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On Thu, 1 Feb 2001 15:50:45 -0600, Eric Christopherson <[log in to unmask]>
wrote:

>> >> (no less than) two additional long vowels were still
>> >> distinct from the original long ones: [O:] < awa and [E:] < aja.
>> >
>> >Are those phonemic in modern Arabic? I thought that *awa and *aya both
>> ended
>> >up simply as /a:/.
>>
>> Correct - for open syllables; in closed ones they get shortened and
>> narrowed to [i], [u] (cf. the paradigm of 'empty' verbs like k(w)n 'to
be').
>
>Ok, but the gist of my question was whether [O:] and [E:] from *awa and
*aja
>are still separate in Arabic. I was under the impression that although
there
>are allophones such as those from /a:/, they're conditioned by factors
other
>than morphology.

Yes.

>> >Lateral release? Where did that come from, a local dialect of Arabic?
>> >(Proto-Semitic supposedly had tl' and hl which correspond to Arabic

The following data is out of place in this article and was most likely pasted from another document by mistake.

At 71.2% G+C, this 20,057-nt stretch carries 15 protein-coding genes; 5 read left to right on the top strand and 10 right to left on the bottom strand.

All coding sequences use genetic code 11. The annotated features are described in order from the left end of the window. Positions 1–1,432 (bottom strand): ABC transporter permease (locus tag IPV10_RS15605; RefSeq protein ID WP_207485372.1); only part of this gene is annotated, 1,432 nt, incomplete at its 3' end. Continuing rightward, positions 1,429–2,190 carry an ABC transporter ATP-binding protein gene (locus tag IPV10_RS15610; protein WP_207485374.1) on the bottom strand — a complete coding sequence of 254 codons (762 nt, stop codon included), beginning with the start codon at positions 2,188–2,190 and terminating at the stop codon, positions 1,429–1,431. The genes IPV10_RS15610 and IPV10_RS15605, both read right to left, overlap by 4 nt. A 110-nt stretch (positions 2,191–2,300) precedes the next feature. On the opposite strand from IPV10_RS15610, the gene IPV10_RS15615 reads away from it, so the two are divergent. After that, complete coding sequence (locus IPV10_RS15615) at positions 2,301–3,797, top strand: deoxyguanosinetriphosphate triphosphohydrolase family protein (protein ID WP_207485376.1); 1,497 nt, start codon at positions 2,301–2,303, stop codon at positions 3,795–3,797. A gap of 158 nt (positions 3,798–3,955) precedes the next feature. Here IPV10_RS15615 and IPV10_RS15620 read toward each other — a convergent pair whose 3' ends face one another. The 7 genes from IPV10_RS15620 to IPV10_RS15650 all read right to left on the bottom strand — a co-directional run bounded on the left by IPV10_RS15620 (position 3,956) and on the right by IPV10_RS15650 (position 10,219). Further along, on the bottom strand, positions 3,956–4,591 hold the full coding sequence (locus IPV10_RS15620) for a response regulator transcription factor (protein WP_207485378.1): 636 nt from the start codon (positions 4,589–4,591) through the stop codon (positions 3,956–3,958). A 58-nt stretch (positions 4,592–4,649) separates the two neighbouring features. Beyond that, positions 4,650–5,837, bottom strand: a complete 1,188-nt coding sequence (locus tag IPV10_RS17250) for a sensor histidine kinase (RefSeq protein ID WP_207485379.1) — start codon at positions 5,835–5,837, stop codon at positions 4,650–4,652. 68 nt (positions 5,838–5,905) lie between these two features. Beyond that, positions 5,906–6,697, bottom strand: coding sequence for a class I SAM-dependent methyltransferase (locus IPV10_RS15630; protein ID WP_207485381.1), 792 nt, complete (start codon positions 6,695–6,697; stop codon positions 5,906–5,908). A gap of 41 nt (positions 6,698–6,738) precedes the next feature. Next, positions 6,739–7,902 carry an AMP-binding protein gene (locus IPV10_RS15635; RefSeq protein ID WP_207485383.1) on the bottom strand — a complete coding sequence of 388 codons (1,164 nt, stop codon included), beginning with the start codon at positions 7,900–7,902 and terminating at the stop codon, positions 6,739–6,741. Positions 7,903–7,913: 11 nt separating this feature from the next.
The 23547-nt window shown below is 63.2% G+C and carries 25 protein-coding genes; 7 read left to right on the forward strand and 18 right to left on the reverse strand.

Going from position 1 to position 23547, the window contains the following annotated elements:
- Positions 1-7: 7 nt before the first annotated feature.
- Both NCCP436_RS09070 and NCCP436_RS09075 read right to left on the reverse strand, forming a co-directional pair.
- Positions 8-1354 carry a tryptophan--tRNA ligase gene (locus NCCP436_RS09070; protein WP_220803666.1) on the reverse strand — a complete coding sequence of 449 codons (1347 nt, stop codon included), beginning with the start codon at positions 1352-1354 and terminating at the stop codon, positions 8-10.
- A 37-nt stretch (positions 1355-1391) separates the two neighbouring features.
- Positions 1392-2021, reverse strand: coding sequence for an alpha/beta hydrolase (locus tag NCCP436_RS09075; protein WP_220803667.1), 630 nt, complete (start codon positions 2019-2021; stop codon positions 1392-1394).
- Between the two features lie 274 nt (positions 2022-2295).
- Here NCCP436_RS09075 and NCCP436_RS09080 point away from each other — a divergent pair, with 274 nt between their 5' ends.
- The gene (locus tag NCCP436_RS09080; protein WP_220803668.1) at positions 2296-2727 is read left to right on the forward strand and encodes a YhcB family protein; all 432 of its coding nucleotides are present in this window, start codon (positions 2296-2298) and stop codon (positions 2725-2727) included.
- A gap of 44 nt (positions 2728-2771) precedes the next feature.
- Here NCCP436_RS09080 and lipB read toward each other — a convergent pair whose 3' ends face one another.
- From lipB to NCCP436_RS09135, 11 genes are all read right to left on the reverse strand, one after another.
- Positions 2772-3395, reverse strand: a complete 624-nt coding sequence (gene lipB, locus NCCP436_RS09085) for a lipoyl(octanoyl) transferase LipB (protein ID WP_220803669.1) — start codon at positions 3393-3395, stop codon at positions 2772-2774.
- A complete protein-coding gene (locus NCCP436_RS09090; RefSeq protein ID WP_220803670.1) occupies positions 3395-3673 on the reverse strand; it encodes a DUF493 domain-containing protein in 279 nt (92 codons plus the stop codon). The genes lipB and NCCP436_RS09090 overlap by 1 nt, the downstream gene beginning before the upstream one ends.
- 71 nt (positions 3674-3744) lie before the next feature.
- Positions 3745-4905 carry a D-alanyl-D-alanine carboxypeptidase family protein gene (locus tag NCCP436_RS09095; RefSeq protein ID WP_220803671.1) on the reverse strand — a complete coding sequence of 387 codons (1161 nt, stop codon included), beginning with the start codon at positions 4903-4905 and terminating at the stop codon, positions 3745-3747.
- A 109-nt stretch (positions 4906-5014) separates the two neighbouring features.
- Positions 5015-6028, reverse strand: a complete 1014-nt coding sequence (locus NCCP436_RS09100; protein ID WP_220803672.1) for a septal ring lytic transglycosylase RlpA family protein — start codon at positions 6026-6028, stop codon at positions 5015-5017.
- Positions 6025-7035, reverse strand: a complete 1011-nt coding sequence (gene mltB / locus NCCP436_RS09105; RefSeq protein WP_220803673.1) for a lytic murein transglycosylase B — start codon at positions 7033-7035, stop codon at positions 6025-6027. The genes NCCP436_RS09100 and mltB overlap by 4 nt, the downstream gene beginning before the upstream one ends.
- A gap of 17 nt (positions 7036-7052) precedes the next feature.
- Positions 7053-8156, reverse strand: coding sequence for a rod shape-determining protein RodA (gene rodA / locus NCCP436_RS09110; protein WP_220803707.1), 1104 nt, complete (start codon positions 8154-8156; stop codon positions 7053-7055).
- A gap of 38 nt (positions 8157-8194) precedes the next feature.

>> emphatic
>> >d and Hebrew sin.)
>>
>> Spanish words like alcalde < al-kad.ij- seem to evidence the lateral
>> quality of [d.] in the Andalusian dialect (which appears very archaic
>> in some other respects, too - cf. the treatment of the article before
>> 'solar' consonants in Gibr-al-tar, Al-taire, etc.).
>
>So these were stops with lateral release, not lateral affricates?

Oops... I'm afraid I used the two terms as synonyms (or rather,
understood the latter as a subset of the former). Am I wrong here?

I think, however, that nobody can determine such details for a
reconstructed system. It seems that extant Semitic langs preserve only
lateral fricatives.


Basilius